DiStaso, Marcia Watson (2012). Measuring public relations Wikipedia engagement: How bright is the rule? Public Relations Journal, 6(2), 1-22.
Wikipedia has become almost a staple in society, and its prominence in search engines and frequency of use make it a very powerful website. This study explores the views, experiences and beliefs of public relations/communications professionals about editing Wikipedia for their company or client. Wikipedia co-founder Jimmy Wales has what he believes to be a “bright line” rule whereby public relations/communications professionals are not to directly edit the Wikipedia articles about their companies or clients. Through a survey with 1,284 responses, this study found that the “bright line” rule is not working. This is because, among other reasons, 60% of the Wikipedia articles for respondents who were familiar with their company or recent client’s article contained factual errors. When the talk pages were used to request edits, it was found to typically take days for a response and 24% never received one. Plus, most of the public relations/communication professionals in this study were unaware of the rule and almost half of those who were familiar with it did not understand what it meant to them. This study provides survey results that establish a benchmark for Wikipedia engagement.
Online survey with 1,284 responses conducted with PRSA, IABC, WOMMA, IPR, and NIRI members from Feb. 14 to March 14, 2012.
1) 60% of respondents who were familiar with the Wikipedia article for their company or recent client indicated it had factual errors.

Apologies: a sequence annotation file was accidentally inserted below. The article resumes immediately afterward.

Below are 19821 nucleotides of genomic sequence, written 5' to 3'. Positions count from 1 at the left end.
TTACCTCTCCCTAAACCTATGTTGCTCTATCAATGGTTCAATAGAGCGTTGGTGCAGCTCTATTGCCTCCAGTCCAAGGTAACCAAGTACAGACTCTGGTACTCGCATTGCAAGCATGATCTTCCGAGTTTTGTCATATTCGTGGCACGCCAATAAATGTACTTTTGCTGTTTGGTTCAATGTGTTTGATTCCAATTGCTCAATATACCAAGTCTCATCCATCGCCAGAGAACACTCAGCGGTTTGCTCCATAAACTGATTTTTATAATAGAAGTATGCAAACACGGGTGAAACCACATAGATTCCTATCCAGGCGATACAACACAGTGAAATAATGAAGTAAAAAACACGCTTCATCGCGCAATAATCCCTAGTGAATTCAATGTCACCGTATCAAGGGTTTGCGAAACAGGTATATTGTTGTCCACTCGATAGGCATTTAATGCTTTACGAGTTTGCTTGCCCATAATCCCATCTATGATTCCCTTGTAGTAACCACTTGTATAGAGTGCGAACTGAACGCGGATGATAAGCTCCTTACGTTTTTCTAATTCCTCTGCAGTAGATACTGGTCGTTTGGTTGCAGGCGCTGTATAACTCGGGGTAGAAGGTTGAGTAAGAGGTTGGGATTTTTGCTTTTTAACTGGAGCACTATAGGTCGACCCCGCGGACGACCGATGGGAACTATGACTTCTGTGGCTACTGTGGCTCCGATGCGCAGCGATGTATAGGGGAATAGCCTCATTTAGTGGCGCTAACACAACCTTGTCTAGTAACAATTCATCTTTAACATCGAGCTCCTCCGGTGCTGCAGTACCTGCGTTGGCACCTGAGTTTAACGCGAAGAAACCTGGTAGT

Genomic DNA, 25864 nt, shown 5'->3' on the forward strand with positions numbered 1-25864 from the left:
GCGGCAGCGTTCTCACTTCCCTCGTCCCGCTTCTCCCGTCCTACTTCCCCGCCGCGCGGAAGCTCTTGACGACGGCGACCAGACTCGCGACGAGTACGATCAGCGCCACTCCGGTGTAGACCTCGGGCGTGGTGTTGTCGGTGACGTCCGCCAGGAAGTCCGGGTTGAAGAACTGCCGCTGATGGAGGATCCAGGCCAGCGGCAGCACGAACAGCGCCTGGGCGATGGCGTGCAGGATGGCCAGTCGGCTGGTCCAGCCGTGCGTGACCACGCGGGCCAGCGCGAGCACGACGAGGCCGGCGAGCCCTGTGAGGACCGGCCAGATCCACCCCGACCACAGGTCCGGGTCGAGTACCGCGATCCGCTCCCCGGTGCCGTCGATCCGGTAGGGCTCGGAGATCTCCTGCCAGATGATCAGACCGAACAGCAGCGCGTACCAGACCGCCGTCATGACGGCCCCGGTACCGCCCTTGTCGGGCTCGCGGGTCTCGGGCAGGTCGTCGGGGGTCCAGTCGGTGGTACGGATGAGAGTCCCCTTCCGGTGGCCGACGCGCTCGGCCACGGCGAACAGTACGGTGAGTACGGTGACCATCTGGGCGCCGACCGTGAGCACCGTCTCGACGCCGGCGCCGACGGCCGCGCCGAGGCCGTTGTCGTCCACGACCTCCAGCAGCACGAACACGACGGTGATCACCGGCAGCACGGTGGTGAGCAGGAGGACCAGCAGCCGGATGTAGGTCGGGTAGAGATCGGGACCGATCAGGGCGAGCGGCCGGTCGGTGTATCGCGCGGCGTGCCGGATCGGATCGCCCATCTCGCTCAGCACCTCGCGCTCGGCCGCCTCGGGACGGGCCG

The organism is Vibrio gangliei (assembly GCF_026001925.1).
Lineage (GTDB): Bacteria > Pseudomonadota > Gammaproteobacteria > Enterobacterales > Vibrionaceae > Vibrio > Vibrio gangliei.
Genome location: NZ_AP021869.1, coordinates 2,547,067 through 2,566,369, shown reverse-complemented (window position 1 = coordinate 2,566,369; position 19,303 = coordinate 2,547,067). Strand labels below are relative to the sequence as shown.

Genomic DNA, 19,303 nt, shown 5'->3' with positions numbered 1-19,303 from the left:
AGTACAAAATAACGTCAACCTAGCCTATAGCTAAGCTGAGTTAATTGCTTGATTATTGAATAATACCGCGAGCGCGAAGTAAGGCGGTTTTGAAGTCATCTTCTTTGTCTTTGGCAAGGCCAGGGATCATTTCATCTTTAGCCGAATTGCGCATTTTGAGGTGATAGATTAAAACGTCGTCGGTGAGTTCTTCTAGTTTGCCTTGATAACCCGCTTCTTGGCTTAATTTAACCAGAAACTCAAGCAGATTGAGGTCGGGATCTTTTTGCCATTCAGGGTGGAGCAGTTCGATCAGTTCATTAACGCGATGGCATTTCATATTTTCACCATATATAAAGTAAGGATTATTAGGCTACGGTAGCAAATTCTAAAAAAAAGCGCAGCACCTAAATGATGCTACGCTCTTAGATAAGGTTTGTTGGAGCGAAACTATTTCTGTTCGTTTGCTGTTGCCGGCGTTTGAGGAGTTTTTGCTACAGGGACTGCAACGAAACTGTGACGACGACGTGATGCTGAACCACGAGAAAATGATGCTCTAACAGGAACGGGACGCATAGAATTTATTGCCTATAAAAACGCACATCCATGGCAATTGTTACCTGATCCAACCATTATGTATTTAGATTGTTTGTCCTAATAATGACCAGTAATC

2) Only 35% of respondents had engaged with Wikipedia by either using the talk pages or editing directly (12% had just used the talk pages and 31% had directly edited). The comments on the survey indicated that engagement was so low because many were afraid of media backlash and were uncertain of what to do. Plus, of those who were familiar with the process, 23% said making changes was nearly impossible and 29% said their interactions with Wikipedians were never productive.
3) When respondents did play by the rules and made requests using the talk pages, 40% of responses took days, 12% took weeks and 24% never got a response. In fact, Wikipedians believe it is appropriate to wait an average of 2 to 5 days for a response because they are volunteers.
4) 74% of respondents who used the talk pages thought the rule should change. Requests cannot be left without responses leaving incorrect or damaging information for the public.
Implications for Practice
Given the prominence of Wikipedia use in society, content about companies and/or clients must be accurate. The current Wikipedia policies for public relations professionals are detailed and conflicting leaving the ethical public relations professional in a tricky situation if they want changes made. This study found that many public relations professionals are unfamiliar with Wikipedia policies and procedures, so it informs readers about the concerns and current state of Wikipedia engagement for public relations professionals and identifies next steps:
1) Frequently review the accuracy and balance of Wikipedia articles for your company or clients.
2) If errors are found or if content needs to be added or deleted, refer to the CREWE Wikipedia Engagement Flowchart available on Wikimedia Commons.
3) If frequent multiple edits are needed, consider joining the Wikipedia mentor program.
4) Become a member of the CREWE Facebook group to get more involved in the efforts to identify ways for public relations/communications and Wikipedia to work together for mutual benefit.
The full article is available for free at: http://www.prsa.org/Intelligence/PRJournal/Vol6/No2Wikipedia/